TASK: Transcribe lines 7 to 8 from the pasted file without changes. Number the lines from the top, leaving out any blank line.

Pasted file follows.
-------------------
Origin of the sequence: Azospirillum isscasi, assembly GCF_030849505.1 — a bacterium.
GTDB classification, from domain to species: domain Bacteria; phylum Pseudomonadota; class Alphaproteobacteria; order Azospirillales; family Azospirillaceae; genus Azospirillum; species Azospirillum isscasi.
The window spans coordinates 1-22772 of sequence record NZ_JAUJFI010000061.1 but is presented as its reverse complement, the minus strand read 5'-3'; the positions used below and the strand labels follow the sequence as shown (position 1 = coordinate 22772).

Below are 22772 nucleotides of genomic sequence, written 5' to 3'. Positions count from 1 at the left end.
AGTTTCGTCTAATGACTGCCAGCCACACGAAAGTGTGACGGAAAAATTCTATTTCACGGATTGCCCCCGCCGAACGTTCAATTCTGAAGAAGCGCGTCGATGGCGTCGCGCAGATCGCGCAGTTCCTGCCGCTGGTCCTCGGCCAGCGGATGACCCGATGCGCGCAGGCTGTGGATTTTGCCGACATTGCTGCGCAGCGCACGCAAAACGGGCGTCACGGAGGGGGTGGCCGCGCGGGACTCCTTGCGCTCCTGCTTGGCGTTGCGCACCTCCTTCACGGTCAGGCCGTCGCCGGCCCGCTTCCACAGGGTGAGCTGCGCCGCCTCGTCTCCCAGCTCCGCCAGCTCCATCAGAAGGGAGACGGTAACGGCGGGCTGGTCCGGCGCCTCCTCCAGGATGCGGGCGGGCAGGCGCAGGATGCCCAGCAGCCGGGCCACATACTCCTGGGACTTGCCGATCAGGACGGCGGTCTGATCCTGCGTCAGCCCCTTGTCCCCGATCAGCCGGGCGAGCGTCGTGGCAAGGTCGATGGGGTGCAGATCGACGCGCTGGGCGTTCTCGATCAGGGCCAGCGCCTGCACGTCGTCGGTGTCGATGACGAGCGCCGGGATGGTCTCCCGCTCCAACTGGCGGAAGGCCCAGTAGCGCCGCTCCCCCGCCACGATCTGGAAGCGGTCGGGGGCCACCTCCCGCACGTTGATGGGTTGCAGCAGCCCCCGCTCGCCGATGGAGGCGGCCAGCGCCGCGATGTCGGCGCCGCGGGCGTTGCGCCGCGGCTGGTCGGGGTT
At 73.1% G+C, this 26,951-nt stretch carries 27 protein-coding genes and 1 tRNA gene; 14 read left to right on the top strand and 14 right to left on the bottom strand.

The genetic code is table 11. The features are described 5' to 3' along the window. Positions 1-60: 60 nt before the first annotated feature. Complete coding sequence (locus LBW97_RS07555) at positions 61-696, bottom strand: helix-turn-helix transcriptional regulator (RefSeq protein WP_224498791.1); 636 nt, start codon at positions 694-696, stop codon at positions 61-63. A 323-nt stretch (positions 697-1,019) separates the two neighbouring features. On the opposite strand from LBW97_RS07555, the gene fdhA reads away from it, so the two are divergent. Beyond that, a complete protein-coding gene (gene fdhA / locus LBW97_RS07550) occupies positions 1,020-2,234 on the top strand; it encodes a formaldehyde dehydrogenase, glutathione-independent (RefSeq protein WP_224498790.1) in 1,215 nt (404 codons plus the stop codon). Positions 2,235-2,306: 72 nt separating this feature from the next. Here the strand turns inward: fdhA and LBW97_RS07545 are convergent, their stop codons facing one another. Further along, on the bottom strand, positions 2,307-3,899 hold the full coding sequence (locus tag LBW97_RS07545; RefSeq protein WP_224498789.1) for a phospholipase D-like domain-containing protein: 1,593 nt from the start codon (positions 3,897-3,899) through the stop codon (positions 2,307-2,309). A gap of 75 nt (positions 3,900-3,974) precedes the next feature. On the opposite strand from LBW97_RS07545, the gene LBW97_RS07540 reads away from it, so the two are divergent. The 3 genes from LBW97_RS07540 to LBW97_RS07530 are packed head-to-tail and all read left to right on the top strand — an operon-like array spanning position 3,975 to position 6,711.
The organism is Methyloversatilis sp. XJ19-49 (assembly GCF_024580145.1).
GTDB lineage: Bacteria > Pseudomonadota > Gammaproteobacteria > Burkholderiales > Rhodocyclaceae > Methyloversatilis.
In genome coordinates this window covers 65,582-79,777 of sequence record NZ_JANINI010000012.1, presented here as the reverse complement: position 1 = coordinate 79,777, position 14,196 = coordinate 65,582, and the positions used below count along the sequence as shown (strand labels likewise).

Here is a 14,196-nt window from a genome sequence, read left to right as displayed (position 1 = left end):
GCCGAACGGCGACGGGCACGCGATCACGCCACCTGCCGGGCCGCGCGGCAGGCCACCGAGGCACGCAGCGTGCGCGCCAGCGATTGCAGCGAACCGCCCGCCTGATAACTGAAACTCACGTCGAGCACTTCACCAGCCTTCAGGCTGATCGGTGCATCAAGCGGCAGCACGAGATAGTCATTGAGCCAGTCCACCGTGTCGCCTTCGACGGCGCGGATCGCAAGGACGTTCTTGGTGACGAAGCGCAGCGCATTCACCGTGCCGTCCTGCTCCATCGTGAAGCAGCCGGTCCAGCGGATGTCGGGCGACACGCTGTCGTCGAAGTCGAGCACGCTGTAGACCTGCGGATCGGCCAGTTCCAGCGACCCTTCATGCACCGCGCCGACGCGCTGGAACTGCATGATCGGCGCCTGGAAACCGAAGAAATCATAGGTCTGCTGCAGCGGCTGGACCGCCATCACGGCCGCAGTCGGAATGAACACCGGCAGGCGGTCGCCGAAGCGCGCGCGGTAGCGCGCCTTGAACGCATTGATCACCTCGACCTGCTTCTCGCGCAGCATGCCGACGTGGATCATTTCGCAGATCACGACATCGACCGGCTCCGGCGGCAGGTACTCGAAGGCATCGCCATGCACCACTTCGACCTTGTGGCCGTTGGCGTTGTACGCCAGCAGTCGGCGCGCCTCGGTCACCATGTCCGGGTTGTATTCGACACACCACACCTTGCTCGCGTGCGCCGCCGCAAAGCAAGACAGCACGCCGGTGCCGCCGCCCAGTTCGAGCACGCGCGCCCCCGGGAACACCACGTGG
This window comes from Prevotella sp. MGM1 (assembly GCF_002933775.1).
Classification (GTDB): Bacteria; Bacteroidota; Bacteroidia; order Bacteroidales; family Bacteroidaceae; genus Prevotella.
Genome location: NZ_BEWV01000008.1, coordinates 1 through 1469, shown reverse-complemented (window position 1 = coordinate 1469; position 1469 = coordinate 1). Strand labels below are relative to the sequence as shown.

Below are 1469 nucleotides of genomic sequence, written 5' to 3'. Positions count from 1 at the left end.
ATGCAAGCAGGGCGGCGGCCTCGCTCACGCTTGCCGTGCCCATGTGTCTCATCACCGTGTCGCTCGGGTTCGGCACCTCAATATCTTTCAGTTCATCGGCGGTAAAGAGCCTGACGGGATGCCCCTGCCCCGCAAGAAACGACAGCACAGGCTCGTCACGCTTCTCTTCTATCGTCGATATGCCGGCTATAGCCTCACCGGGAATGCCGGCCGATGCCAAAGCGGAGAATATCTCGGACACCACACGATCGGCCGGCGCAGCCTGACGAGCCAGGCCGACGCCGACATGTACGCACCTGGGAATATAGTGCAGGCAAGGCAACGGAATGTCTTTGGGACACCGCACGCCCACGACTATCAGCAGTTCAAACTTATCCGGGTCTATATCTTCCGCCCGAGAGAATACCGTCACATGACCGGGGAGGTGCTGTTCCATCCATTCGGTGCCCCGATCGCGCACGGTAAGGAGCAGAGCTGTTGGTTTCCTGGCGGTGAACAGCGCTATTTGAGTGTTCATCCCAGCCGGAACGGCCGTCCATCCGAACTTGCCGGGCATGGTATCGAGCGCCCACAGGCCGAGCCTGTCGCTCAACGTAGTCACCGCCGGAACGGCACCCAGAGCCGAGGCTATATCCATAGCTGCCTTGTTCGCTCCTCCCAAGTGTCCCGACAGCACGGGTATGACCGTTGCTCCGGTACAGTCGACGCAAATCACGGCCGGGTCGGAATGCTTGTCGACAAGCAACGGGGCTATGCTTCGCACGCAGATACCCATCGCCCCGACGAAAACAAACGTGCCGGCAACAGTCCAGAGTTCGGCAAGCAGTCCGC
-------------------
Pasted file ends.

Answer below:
The genetic code is table 11. The features are described 5' to 3' along the window. Positions 1-60: 60 nt before the first annotated feature. Complete coding sequence (locus LBW97_RS07555) at positions 61-696, bottom strand: helix-turn-helix transcriptional regulator (RefSeq protein WP_224498791.1); 636 nt, start codon at positions 694-696, stop codon at positions 61-63. A 323-nt stretch (positions 697-1,019) separates the two neighbouring features. On the opposite strand from LBW97_RS07555, the gene fdhA reads away from it, so the two are divergent. Beyond that, a complete protein-coding gene (gene fdhA / locus LBW97_RS07550) occupies positions 1,020-2,234 on the top strand; it encodes a formaldehyde dehydrogenase, glutathione-independent (RefSeq protein WP_224498790.1) in 1,215 nt (404 codons plus the stop codon). Positions 2,235-2,306: 72 nt separating this feature from the next. Here the strand turns inward: fdhA and LBW97_RS07545 are convergent, their stop codons facing one another. Further along, on the bottom strand, positions 2,307-3,899 hold the full coding sequence (locus tag LBW97_RS07545; RefSeq protein WP_224498789.1) for a phospholipase D-like domain-containing protein: 1,593 nt from the start codon (positions 3,897-3,899) through the stop codon (positions 2,307-2,309). A gap of 75 nt (positions 3,900-3,974) precedes the next feature. On the opposite strand from LBW97_RS07545, the gene LBW97_RS07540 reads away from it, so the two are divergent. The 3 genes from LBW97_RS07540 to LBW97_RS07530 are packed head-to-tail and all read left to right on the top strand — an operon-like array spanning position 3,975 to position 6,711.
The organism is Methyloversatilis sp. XJ19-49 (assembly GCF_024580145.1).